Moreover, IGM 9321 presents a scale similar to those in the posterior half of the body of Ararilepidotes, scales with a smooth continuous ganoine surface and barely serrated posterior edge bearing a posteriorly directed spine. IGM 9321 also has a peculiar small dorsal process distinctively located in the posterior half of the scale dorsal edge. In Ararilepidotes there is a well- developed dorsal process(e.g., López-Arbarello, 2012, figure 15) and in Lepisosteoidea this process is extremely reduced or absent (state 1 of character 85); however, when it is present the dorsal process is located in the anterior half of the scale dorsal edge in both Ararilepidotes and Lepososteoidea.

Morphotype 2
Figure 8.6-7

Referred material. IGM 9322, a fragment of the body preserving the scales of both sides of the body (Figure 8.6-7).

Occurrence. Yosobé, Tlaxiaco, Oaxaca. Kimmeridgian-Tithonian shales of the Sabinal formation.

Description. The IGM 9322 specimen is a fragment of the body, about 6 cm long and 5 cm high, having part of five scale rows, including well preserved scales, as well as some incomplete bones that were probably part of the pelvic girdle.

The scales are thick and rhomboidal, roughly twice as long as high. These are so strongly overlapped with each other that one scale covers the anterior half surface of the scale of the subsequent row and the rounded and wide dorsal peg of the lower scale of the same row. Each scale bears two anterior processes; the dorsal scale is stout, long, and spine-like, whereas the ventral one is extremely short and rounded. The outer surface of all the scales shows dorsal and ventral thickenings that form strong posteriorly directed spines, which frame a posterior serrated border. The serration is variable along the scale rows; the uppermost scales have few deep serrations (3-4) that are deep and form additional spine-like projections, whereas the lower scales tend to have more numerous (7-8) and less conspicuous serrations. The smooth ganoine layer is also variable in these scales; in the lower scales it is smooth and covers a small posterior area that includes all weak serrations and spines, whereas in the upper scales it barely covers the most superficial area of the strong serration and spines. Small tubercles ornament the central area of the upper scales whereas the same area is smooth in lower scales.

Remarks. IGM 9322 shows characteristics of some ginglymondi subtaxa, including unambiguous synapomorphies of the order Lepisosteiformes such as the presence of two processes forming a rostro-caudal or longitudinal articulation (state 2 of character 86). It also shows the reduction of the anterior ventral process (state 1 of character 86) diagnostic of the suborder Lepisosteoidei. This suborder includes the superfamily Lepisosteoidea and other two stem genera, Araripelepidotes Santos, 1990, and Pliodetes Wenz, 1999. The general shape of the scales of IGM 9322 is similar to the scales of Ararilepidotes, both of them share a serrated posterior edge; however, in this specimen the most ventral and most dorsal serrations are thick and develop spines, while in Ararilepidotes only the ventral spine is developed. Additionally, in IGM 9322 the ganoine surface forms a posterior patch or patches that cover only part of the external surface of the scale which in some cases is ornamented with some tubercles. In contrast, in Ararilepidotes theganoine surface is smooth and covers the entire external scale surface.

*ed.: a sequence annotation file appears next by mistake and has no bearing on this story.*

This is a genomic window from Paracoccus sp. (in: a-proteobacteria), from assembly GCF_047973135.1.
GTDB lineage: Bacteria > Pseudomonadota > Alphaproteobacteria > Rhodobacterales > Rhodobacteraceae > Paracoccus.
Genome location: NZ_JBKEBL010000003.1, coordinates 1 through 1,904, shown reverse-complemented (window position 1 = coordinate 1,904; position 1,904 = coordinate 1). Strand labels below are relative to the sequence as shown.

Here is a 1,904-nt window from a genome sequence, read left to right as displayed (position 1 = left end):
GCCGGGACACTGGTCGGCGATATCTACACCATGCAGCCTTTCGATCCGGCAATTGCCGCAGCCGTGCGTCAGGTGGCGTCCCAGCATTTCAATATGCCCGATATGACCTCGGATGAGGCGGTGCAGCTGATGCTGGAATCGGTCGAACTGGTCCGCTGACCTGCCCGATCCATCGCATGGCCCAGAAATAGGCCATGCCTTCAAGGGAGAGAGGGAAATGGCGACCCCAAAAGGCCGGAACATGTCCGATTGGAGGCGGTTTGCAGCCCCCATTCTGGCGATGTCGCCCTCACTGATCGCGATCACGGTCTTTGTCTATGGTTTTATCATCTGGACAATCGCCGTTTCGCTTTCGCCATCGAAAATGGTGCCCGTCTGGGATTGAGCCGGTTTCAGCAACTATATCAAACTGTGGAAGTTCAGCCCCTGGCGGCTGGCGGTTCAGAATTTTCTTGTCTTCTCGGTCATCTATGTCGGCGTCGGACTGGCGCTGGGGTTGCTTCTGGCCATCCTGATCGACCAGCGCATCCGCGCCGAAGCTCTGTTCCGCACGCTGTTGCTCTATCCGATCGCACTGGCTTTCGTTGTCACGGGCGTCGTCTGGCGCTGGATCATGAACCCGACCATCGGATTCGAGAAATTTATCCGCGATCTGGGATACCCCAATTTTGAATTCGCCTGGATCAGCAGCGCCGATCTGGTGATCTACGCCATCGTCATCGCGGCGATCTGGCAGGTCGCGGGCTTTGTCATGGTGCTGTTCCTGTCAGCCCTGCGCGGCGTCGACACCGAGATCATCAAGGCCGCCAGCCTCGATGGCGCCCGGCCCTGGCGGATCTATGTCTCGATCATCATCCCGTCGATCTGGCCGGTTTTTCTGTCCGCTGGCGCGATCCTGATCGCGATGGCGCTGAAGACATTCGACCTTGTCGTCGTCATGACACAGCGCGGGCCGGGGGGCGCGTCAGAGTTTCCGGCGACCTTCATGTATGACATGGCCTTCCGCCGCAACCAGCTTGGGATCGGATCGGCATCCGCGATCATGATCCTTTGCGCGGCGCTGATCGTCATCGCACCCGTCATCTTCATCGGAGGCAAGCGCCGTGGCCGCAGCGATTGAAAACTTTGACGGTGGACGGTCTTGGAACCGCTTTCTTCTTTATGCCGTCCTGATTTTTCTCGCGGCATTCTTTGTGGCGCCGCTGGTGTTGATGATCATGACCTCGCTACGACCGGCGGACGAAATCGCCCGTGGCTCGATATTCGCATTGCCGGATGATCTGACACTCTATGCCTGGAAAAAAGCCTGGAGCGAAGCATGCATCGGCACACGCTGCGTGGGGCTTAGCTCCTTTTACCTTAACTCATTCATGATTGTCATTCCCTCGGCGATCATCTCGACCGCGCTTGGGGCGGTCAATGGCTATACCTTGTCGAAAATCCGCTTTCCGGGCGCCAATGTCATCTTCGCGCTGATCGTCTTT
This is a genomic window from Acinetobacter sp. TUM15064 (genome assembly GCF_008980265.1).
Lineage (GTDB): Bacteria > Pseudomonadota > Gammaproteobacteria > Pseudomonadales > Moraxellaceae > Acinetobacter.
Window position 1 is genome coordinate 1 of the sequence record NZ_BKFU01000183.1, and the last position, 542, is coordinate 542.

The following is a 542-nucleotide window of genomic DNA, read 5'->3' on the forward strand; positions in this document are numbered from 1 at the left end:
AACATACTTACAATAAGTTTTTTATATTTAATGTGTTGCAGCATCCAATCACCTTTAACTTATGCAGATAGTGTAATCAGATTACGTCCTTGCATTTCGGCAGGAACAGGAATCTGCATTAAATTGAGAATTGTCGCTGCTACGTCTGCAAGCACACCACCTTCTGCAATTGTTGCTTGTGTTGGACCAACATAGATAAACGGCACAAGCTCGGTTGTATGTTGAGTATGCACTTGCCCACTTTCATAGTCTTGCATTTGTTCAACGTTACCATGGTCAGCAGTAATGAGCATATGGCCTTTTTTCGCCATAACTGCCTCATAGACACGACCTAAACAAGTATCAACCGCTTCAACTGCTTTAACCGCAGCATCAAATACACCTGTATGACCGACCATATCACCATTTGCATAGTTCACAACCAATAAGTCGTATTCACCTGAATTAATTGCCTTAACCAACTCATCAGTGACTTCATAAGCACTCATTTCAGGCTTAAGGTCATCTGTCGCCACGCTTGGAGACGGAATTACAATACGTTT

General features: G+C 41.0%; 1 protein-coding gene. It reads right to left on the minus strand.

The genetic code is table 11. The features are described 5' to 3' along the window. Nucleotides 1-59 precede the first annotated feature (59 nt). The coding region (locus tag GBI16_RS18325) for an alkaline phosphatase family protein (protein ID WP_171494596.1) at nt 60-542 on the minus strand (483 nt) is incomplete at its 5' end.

Although the phylogeny of Ginglymondi proposed by López-Arbarello (2012) is a rather extensive approach; it did not include many of the species already described as part of the order “Semionotiformes.” This may be the reason why the mixture of characteristics of IGM 9322 seems to be unique when contrasted with those included in that phylogeny. Incidentally, among these non-included species there are some Brazilian species, whose scales are somewhat similar to those of IGM 9322, for instance, the Jurassic marine Lepidotes piauhyensis Roxo and Löfgren, 1936, a species previously resolved as a non-lepisosteiform ginglymodian in two phylogenetic analyses (Cavin, 2010, figure 2; Cavin et al., 2013, figure 22). The scales in this species lack tubercles, just as well as two Early Cretaceous and probably freshwater fishes, Lepidotes roxo i Santos, 1953, which show additional superficial grooves (Gallo and Brito, 2004, figure 3), and Lepidotes mawsoni Woodward, 1888, in which the dorsal process of the scales is extremely reduced (Gallo and Brito, 2004, figure 5).

The fossil record of Ginglymondi in Mexico is extremely scarce and before the present work it included only Cretaceous specimens earlier reported as belonging in Lepisosteus Lacépède, 1803, Macrosemiidae, and Tlayuamichin López-Arbarello and Alvarado-Ortega, 2011 (previously reported as Lepidotes Agassiz, 1832 by Alvarado-Ortega et al., 2006; among others). Hence, the specimens IGM 9320, IGM 9321, and IGM 9322, represent the oldest (Late Jurassic) fossils of this division found in the country.

Superdivision Teleostei sensu Arratia, 1999
Order unnamed
Family Pleuropholidae Saint-Seine, 1949
Genus and species undetermined
Figure 9

s figure 9Referred material. IGM 9323 (Figure 9), fragment of the trunk with scattered scales, collected in the shale strata between layers L3 and L4 (Figure 4).

Occurrence. Yosobé, Tlaxiaco, Oaxaca. Kimmeridgian-Tithonian shales of the Sabinal formation.

Description. All the scales preserved in the referred specimen are smooth and evenly thick. These include some ganoid-type and rhomboidal-shaped scales, longer than high, with a peg-and-socket type articulation, and no serrated posterior edge. Other scales are rectangular, about 7 or 8 times as high as long, dorsally and ventrally curved, and with a finely serrated posterior edge (Figure 9).